January 22, 1916 Colorado R. at Yuma, AZ 250,000 USGS gage record Flood mainly from Gila
June 17, 1917 Green at Green River, UT 68,100 USGS gage record Snowmelt
June 8, 1920 Colorado R. at Yuma, AZ 190,000 USGS gage record Snowmelt
June 16, 1921 Colorado R. at Fruita, CO 81,100* Follansbee and Sawyer 1948 Snowmelt
June 17, 1921 Green at Green River, UT 65,500 USGS gage record Snowmelt; contributed to the peak at Lees Ferry the following day
June 18, 1921 Colorado R. at Lees Ferry, AZ 170,000* Topping et al. 2003 Snowmelt; same event as above
June 1921 Colorado R. at Yuma, AZ 167,000-188,000* Topping et al. 2003 Snowmelt; same event as above
September 19, 1923 Little Colorado R. near Cameron, AZ 120,000 USGS gage record Rainstorm
September 19, 1923 Colorado R. near Grand Canyon, AZ 112,000 USGS gage record Same event as above, flood driven by Little Colorado inflows
July 1, 1927 Colorado R. at Lees Ferry, AZ 127,000 USGS gage record Snowmelt; heavy rains in SW CO
September 10, 1927 San Juan R. near Bluff, UT 70,000 USGS gage record Rainstorm
May 17, 1941 Colorado R. at Lees Ferry, AZ 120,000 USGS gage record Snowmelt
June 12, 1952 Colorado R. at Lees Ferry, AZ 123,000 USGS gage record Snowmelt
June 12, 1957 Colorado R. at Lees Ferry, AZ 126,000 USGS gage record Snowmelt
June 1983 Inflows to Lake Powell (Colorado R., San Juan R.) 116,000 USGS gage record Snowmelt plus rain-on-snow; major damage to Glen Canyon Dam outlet tubes
June 1983 Colorado R. at Lees Ferry, AZ 97,000 USGS gage record Same event as above; dam operations attenuated the peak by ~20,000 cfs
July 1984 Inflows to Lake Powell (Colorado R., San Juan R.) 125,600 USGS gage record Snowmelt
January 9, 1993 Gila R. below Gillespie Dam 130,000 USGS gage record Winter rainstorm; atmospheric river event
March 29, 1996 Colorado R. at Lees Ferry, AZ 45,900 USGS gage record Highest flow of the high-flow experiments (HFE; 1996-present)

Table 2. Largest paleofloods on the mainstem and major tributaries, as reconstructed from slack-water deposits and other evidence

Location Estimated streamflow, cfs Number of paleofloods of this magnitude Source Comments
Green R. above confluence with Colorado 265,000 1 (~700 BP) Liu et al. 2020 >13 other floods since ~700 BP exceeded 135,000 cfs
Colorado R. at Moab, UT 350,000 2 (since ~2100 BP) Greenbaum et al. 2014 3 other floods since ~2100 BP exceeded 282,000 cfs
Colorado R. at Lees Ferry, AZ 500,000 1 (~1200-1600 BP) O’Connor et al. 1994 9 other floods since ~2300 BP exceeded 240,000 cfs
Virgin R. at Littlefield, AZ 56,000-62,000 2 (since 1050 BP) Enzel et al. 1994 10 other floods since 1050 BP exceeded 35,000 cfs

Data and tools

USGS Peak streamflow records for key stream gages

The data inventory for most USGS stream gages includes a table of annual peak streamflows, which can also be viewed in graph form. Note that the values for extremely high flows may be outside of the calibration of the stage-discharge relationship for that gage, and likely have greater error than more typical streamflow levels.

Additional resources

Colorado River Basin probable maximum floods, Hoover and Glen Canyon Dams - Reclamation (1990)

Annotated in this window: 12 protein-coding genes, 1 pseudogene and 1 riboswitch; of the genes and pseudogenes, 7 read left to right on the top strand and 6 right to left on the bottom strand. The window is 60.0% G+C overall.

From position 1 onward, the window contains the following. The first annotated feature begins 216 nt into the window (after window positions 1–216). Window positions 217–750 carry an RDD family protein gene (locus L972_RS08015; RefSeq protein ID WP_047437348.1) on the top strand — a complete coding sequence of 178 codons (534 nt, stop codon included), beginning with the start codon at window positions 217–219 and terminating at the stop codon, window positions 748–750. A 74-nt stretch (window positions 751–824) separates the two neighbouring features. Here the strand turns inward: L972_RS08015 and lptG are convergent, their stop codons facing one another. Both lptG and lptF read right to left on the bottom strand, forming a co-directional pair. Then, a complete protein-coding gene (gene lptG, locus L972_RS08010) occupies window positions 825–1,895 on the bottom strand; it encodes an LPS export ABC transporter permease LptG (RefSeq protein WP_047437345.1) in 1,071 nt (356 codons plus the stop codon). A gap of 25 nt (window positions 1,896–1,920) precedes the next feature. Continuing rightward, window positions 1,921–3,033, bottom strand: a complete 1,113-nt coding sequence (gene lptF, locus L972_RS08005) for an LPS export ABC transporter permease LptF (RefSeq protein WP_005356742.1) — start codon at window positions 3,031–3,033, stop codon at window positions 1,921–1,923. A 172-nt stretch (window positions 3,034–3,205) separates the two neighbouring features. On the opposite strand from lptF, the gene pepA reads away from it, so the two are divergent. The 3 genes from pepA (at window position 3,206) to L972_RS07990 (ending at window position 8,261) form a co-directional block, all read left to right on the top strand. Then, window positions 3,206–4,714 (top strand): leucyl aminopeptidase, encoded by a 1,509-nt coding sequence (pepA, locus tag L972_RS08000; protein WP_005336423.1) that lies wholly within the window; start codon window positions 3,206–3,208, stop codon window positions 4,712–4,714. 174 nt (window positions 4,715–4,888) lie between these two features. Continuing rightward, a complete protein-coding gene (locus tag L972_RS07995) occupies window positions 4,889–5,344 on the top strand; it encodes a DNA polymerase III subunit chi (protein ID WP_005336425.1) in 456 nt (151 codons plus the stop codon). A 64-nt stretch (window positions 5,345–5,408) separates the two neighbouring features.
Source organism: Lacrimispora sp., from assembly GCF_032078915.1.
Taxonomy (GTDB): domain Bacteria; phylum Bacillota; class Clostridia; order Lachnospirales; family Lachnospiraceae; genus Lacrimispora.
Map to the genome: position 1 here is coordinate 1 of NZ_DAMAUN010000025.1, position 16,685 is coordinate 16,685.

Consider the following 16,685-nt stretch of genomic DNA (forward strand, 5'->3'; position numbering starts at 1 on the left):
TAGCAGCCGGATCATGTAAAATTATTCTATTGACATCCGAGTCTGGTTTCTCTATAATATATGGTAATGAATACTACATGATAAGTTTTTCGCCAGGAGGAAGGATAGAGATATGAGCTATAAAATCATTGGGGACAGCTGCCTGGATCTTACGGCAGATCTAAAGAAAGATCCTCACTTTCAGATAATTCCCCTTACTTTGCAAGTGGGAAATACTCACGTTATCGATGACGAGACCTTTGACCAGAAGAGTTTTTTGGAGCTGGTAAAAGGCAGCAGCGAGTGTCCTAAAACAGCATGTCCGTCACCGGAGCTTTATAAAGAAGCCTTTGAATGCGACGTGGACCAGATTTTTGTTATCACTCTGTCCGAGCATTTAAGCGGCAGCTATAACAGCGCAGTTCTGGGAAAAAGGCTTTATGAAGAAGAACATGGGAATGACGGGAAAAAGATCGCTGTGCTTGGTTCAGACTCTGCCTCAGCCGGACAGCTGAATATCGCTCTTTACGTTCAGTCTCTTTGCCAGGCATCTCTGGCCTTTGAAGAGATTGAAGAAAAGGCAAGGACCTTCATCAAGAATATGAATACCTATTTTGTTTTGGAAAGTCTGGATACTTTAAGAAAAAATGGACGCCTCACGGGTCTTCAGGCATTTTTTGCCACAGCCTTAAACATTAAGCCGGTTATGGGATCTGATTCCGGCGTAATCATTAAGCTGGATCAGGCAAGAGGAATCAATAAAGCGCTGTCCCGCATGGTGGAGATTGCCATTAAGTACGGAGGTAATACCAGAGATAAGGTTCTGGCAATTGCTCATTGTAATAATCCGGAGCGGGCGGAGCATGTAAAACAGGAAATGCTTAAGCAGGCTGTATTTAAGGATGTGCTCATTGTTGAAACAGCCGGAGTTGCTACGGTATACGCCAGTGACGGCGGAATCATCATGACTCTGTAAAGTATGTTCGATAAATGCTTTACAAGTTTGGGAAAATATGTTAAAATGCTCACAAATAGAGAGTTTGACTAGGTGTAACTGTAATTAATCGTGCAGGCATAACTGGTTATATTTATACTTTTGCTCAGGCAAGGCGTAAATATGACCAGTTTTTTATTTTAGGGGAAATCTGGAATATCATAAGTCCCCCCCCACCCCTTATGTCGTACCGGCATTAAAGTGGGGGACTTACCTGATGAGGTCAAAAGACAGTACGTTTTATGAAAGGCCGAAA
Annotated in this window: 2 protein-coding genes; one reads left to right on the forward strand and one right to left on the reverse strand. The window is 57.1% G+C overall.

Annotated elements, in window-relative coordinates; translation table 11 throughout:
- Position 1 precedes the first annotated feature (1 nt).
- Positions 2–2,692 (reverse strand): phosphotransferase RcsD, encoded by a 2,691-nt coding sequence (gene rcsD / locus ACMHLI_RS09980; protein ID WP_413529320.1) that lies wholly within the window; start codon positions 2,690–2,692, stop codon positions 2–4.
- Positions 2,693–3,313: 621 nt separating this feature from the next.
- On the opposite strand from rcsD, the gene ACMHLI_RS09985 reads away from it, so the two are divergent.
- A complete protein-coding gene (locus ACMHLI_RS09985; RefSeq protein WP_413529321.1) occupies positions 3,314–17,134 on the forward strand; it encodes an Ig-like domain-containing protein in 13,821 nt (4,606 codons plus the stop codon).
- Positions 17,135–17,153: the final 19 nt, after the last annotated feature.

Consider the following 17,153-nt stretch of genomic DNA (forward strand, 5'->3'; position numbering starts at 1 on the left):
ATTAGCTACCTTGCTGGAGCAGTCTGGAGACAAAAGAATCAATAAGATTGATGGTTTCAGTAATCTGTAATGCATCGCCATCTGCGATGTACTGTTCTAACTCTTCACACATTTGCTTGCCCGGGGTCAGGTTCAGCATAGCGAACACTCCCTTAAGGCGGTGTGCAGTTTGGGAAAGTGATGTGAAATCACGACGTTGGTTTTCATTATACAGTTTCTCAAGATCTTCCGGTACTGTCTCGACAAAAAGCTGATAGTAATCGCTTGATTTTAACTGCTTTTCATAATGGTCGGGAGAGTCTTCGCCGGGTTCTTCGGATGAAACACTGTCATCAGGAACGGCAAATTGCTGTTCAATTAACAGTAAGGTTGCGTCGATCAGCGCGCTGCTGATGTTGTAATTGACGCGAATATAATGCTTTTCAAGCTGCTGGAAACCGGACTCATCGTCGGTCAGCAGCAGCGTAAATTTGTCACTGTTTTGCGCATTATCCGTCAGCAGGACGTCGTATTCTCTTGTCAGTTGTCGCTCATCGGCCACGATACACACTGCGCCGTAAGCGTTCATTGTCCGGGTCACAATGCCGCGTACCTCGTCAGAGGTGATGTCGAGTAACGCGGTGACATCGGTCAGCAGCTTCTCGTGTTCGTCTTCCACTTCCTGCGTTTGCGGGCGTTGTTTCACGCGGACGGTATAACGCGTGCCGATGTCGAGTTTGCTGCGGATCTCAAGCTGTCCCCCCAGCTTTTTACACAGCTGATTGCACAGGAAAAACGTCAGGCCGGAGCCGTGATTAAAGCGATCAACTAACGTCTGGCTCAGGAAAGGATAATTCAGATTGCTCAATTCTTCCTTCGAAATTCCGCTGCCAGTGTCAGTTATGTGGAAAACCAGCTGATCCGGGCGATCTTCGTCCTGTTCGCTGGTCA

After the 1983 flood, Reclamation undertook an effort to recalculate the probable maximum flood (PMF) for the two structures; PMF is “a flood that can be expected from the most severe combination of critical meteorologic and hydrologic conditions that are reasonably possible in a region.”

References for Tables 1 and 2

Dickinson, W. E. (1944). Summary of records of surface waters at base stations in Colorado River Basin, 1891-1938 (Water-Supply Paper 918; p. 292). U.S. Geological Survey. https://doi.org/10.3133/wsp918

Enzel, Y., Ely, L. L., Martinez-Goytre, J., and Vivian, R. G. (1994). Paleofloods and a dam-failure flood on the Virgin River, Utah and Arizona. Journal of Hydrology, 153(1–4), 291–315. https://doi.org/10.1016/0022-1694(94)90196-1

Follansbee, R., and Sawyer, L. R. (1948). Floods in Colorado (Water-Supply Paper 997; p. 159). US Geological Survey. https://pubs.usgs.gov/wsp/0997/report.pdf

Godaire, J. (2019). Paleoflood Hydrology of the Colorado River System (Final Report ST-2019-1736-01; Research and Development Office Science and Technology Program, p. 121). Reclamation. https://www.usbr.gov/research/projects/download_product.cfm?id=2825

Greenbaum, N., Harden, T. M., Baker, V. R., et al. (2014). A 2000 year natural record of magnitudes and frequencies for the largest Upper Colorado River floods near Moab, Utah. Water Resources Research, 50(6), 5249–5269. https://doi.org/10.1002/2013WR014835

Liu, T., Greenbaum, N., Baker, V. R., et al. (2020). Paleoflood hydrology on the lower Green River, upper Colorado River Basin, USA: An example of a naturalist approach to flood-risk analysis. Journal of Hydrology, 580, 124337. https://doi.org/10.1016/j.jhydrol.2019.124337

O’Connor, J. E., Ely, L. L., Wohl, E. E., et al. (1994). A 4500-Year Record of Large Floods on the Colorado River in the Grand Canyon, Arizona. The Journal of Geology, 102(1), 1–9. https://doi.org/10.1086/629644

Sabol, T. A., Griffiths, R. E., Topping, D. J., et al. (2021). Strandlines from large floods on the Colorado River in Grand Canyon National Park, Arizona (Report 2021–5048; Scientific Investigations Report, p. 41). USGS Publications Warehouse. https://doi.org/10.3133/sir20215048

Smith, W., and Heckler, W. R. (1955). Compilation of Flood Data in Arizona, 1862-1953 (Open-File Report). US Geological Survey.

Topping, D. J., Schmidt, J. C., and Vierra Jr., L. E. (2003). Computation and analysis of the instantaneous-discharge record for the Colorado River at Lees Ferry, Arizona: May 8, 1921, through September 30, 2000 (USGS Numbered Series 1677; Professional Paper). U.S. Geological Survey. http://pubs.er.usgs.gov/publication/pp1677

Unema, J. A., Topping, D. J., Kohl, K. A., Pillow, M. J., and Caster, J. J. (2021). Historical floods and geomorphic change in the lower Little Colorado River during the late 19th to early 21st centuries (Report 2021–5049; Scientific Investigations Report, p. 34). USGS Publications Warehouse. https://doi.org/10.3133/sir20215049

Webb, R. H., Boyer, D. E., Orchard, L., and Baker, V. R. (2001). Floods and Riparian Vegetation on the San Juan River, Southeastern Utah (Open-File Report 01–314; p. 1). US Geological Survey. https://pubs.usgs.gov/of/2001/ofr01-314/pdf/OFR-01-314.pdf